Orioles are beautiful backyard birds, and by offering the right foods and feeding orioles an attractive menu, you can easily enjoy these brilliant orange, yellow and black birds all through the spring and summer.
What Orioles Eat
There are nine different types of orioles that regularly visit the United States and Canada, and while their ranges are vastly different, their feeding preferences are remarkably similar. All of these birds have a strong sweet tooth, and they prefer a range of foods that offer not only the proper nutrition, but also a touch of sugar. Popular oriole foods include:
- Insects, mealworms and wasps
- Nectar, either commercial or homemade
- Flowers and flower pieces
- Fruits, particularly oranges, apples, peaches, berries and bananas
- Bread and other kitchen scraps
- Suet mixed with bits of fruit, berries or peanut butter
- Jelly, especially grape jelly and orange marmalade
- Fresh, frozen or dried peas
Which bird species prefers which food can vary, but a mixture of these foods can attract orioles to your feeders easily. (See the Oriole Feeding Preferences table below for details on specific species.)
Specialized oriole feeder designs are available that accommodate only the foods orioles prefer. Nectar feeders with large ports for large bills and perches for these songbirds are popular, as are small dishes for offering jelly or mealworms. Feeders with spikes to securely hold orange or apple halves are also popular oriole feeders, and many feeder designs incorporate all three: nectar reservoirs, jelly dishes and fruit spikes. Chunks and wedges of fruit can also be offered in platform or tray feeders, and jelly can be offered in any small dish.
If you haven’t been feeding orioles but have noticed them in your yard, they may be attracted to any hummingbird feeders you have available. The classic hummingbird nectar recipe of four parts water to one part sugar is also attractive to orioles, but they will need nectar feeders with larger ports and perches. Orioles will also eagerly sip less sweet nectar, and making homemade oriole food with a 5:1 or 6:1 ratio of water to sugar is also suitable and can be more economical when trying to appease these birds’ appetites. Many commercial oriole nectars also use orange dye to help attract the birds, but just like with hummingbirds, the dye is largely unnecessary as many oriole nectar feeders have orange bases and ports that will attract the birds just as easily.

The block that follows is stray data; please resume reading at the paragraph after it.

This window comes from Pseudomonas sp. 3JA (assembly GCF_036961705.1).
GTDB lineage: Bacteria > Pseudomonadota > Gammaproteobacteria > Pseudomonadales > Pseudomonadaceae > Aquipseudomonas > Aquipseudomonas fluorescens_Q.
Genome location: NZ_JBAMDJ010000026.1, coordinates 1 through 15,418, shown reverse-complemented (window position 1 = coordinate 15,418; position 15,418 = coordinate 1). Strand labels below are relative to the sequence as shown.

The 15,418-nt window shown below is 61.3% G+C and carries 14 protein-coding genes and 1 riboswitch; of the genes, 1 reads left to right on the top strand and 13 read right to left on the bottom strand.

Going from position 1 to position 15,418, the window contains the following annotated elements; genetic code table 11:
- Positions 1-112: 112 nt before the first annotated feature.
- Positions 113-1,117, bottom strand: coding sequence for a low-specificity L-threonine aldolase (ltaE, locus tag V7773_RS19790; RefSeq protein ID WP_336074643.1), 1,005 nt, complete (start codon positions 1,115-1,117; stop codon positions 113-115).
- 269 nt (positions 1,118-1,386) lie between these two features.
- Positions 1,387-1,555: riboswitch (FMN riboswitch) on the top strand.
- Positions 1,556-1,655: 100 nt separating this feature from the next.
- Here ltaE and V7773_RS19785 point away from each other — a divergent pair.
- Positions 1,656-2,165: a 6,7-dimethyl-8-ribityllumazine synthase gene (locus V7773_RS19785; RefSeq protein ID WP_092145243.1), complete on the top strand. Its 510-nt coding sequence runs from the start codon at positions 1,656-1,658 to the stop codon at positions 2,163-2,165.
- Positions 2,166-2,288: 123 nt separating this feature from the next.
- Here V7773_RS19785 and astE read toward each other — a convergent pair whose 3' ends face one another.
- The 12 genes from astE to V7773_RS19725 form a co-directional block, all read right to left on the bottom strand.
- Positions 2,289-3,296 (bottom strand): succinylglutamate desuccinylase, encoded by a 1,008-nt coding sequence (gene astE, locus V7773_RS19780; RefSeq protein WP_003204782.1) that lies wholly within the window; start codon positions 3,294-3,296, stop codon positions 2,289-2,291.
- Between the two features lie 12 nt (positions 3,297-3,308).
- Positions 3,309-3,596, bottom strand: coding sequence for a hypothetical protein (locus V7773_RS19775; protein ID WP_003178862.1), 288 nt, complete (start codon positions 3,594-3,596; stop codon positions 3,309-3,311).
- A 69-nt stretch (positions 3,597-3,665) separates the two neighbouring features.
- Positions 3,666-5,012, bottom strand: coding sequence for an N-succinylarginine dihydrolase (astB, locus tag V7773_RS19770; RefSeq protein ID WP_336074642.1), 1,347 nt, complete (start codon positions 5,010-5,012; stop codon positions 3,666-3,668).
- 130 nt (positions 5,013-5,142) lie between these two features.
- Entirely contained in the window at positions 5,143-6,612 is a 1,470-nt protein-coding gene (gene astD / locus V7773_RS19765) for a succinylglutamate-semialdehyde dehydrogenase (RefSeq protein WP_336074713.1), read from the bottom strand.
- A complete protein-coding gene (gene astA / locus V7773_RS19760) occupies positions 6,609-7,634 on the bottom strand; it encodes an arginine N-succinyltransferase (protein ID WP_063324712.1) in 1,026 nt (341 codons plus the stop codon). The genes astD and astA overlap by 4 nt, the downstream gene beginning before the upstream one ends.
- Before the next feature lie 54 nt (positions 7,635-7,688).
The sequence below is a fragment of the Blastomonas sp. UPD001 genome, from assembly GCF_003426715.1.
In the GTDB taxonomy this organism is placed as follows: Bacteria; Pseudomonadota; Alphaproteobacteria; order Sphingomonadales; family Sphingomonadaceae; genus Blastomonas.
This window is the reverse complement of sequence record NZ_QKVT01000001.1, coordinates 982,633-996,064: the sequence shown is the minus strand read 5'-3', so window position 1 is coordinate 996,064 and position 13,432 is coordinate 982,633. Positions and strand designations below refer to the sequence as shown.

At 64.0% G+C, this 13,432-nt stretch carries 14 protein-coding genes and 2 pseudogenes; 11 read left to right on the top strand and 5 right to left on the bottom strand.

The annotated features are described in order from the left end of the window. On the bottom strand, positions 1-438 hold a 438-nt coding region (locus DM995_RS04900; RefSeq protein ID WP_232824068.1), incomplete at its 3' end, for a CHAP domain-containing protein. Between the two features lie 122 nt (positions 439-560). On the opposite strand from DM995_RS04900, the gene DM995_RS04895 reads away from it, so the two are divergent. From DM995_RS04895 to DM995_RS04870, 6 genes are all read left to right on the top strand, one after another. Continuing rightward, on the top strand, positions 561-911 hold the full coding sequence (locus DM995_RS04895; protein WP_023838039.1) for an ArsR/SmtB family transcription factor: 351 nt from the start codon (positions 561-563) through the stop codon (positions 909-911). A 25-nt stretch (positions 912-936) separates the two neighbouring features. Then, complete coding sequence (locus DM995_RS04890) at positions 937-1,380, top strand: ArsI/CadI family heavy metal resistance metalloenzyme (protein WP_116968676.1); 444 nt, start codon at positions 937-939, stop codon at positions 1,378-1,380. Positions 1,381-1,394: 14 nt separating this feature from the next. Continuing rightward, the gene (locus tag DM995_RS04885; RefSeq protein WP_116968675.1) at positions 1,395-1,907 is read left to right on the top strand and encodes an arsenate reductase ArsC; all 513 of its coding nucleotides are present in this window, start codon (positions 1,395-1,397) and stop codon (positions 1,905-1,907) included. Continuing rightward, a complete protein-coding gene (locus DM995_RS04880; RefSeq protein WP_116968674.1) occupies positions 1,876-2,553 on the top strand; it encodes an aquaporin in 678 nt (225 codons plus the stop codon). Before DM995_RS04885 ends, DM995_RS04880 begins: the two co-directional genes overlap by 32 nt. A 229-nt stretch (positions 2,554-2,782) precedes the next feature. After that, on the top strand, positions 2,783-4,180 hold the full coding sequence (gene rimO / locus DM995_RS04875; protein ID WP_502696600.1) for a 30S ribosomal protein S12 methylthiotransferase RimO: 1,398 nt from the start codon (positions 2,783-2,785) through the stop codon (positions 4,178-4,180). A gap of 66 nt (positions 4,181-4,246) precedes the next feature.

Feeding Orioles Jelly
Jelly is one of the most effective oriole foods you can offer. Smooth grape jelly is best, but the birds will also take orange marmalade or red cherry, strawberry or raspberry jellies. Offer jelly in small dishes, in a hollow orange rind or smeared on an orange half and the orioles won’t be able to leave it alone. Do not, however, offer sugar free jellies; it is the sugar that gives the birds the necessary energy and calories they need. Ideally, organic jellies are best.
More Tips for Feeding Orioles
To sate your hungry orioles…
- Avoid spraying pesticides that will remove the insects these birds eat. Depending on the oriole species, insects may make up to 90 percent of their diet, particularly during nesting season when young birds require more protein for healthy growth and development.
- For a ready made food source, plant shrubs and bushes that produce berries orioles will eat. Blackberries, elderberries, blueberries, serviceberries, raspberries, mulberries and huckleberries are all good choices.
- Plant a variety of nectar producing flowers in your garden to give orioles another natural food source. Many orioles will be attracted to the same sweet flowers that attract hummingbirds, including petunias, honeysuckle and bleeding hearts.
- Protect oriole feeders from ants by installing ant moats with each feeder, but do not use oil-based products smeared on poles or feeders to keep ants away. These products can mat a bird’s feathers and make flight and preening more difficult.
- Do not offer fortified orange juice or orange flavored drinks or sodas in place of oriole nectar. These products do not have the necessary sucrose for the birds and contain many preservatives and other chemicals that can be harmful.
- Keep nectar, fruit and jelly feeders fresh by replacing the contents every few days and washing the feeders when necessary. In the hottest weather, feeders may need to be cleaned daily.
Just as different people have different feeding preferences, so too do different birds, even of the same species. Try out a variety of foods and feeder types when feeding orioles, and you’ll soon have these beautiful birds dining regularly in your backyard.
Photo – Oranges © Kyle McDonald
Oriole Feeding Preferences
|Oriole Species |
*Rare at feeders
|Altamira*||Insects, Fruit, Berries|
|Audubon's*||Insects, Fruit, Nectar|
|Baltimore||Insects, Berries, Fruit, Nectar, Peanut Butter, Suet|
|Bullock's||Insects, Berries, Fruit, Suet, Nectar|
|Hooded||Insects, Nectar, Bread Scraps, Fruit|
|Orchard||Insects, Berries, Flowers, Nectar, Fruit|
|Scott's||Insects, Fruit, Nectar|
|Spot-Breasted*||Insects, Fruit, Berries, Nectar|
|Streak-Backed*||Insects, Grubs, Seeds, Flowers, Nectar|